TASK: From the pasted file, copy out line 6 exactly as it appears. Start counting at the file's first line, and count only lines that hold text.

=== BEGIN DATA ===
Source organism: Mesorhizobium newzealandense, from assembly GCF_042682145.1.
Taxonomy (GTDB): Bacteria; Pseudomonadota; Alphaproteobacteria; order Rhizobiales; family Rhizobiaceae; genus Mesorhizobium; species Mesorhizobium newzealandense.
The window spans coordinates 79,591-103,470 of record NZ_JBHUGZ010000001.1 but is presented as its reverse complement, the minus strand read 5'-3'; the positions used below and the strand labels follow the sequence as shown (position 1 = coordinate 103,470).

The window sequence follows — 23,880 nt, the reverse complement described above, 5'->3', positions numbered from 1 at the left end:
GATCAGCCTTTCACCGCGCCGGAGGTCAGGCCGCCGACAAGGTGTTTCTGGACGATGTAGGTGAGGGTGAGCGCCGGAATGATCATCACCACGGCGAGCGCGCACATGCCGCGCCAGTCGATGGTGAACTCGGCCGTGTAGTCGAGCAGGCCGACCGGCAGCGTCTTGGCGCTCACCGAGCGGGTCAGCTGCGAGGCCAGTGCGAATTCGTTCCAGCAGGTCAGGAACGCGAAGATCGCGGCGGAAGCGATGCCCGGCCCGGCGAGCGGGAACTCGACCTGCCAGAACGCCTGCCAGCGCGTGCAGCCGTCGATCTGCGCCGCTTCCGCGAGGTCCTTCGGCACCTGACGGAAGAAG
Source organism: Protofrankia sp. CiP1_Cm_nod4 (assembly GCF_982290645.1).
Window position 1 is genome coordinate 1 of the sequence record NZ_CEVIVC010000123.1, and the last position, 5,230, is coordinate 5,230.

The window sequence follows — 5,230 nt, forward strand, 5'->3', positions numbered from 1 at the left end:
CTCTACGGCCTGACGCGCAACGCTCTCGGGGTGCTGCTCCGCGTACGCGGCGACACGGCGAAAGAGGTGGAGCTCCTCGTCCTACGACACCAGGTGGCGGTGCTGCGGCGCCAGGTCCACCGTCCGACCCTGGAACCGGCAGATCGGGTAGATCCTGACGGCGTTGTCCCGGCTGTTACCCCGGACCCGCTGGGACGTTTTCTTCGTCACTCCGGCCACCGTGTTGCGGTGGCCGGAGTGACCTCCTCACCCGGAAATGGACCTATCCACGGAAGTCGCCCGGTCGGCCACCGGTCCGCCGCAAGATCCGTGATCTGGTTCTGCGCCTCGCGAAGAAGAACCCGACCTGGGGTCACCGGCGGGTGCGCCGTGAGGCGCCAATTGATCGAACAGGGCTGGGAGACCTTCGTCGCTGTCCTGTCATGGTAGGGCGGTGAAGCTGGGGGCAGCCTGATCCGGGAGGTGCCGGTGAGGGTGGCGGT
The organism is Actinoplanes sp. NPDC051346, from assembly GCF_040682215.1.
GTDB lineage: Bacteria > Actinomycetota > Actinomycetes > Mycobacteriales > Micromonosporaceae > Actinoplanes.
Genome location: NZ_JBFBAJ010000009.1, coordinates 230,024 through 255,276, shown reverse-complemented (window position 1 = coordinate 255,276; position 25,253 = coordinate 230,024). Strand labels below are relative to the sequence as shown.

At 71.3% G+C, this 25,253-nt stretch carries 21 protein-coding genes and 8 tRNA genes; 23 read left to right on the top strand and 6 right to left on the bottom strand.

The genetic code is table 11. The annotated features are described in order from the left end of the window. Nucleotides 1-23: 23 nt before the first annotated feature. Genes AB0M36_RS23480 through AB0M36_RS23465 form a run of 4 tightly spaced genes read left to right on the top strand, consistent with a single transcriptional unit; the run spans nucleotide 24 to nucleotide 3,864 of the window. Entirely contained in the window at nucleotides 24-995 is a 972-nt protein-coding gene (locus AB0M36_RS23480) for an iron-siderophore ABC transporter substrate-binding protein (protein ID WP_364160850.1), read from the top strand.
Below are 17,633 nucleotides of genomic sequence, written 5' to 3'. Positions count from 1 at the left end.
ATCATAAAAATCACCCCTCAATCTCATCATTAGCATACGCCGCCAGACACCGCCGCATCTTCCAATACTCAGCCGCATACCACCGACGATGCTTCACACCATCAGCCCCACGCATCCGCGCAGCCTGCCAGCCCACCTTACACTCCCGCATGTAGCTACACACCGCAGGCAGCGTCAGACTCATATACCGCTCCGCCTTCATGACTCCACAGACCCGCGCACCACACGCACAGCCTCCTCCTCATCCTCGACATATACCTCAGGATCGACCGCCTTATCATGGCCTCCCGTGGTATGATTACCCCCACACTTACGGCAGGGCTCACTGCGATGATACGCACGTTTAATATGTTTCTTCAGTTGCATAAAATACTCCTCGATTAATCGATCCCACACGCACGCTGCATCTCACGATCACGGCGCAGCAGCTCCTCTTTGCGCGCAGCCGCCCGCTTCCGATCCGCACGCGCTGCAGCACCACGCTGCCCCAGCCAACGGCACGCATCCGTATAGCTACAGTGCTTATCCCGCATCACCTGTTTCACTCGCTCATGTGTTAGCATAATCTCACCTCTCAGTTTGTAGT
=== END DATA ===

Source organism: Protofrankia sp. CiP1_Cm_nod4 (assembly GCF_982290645.1).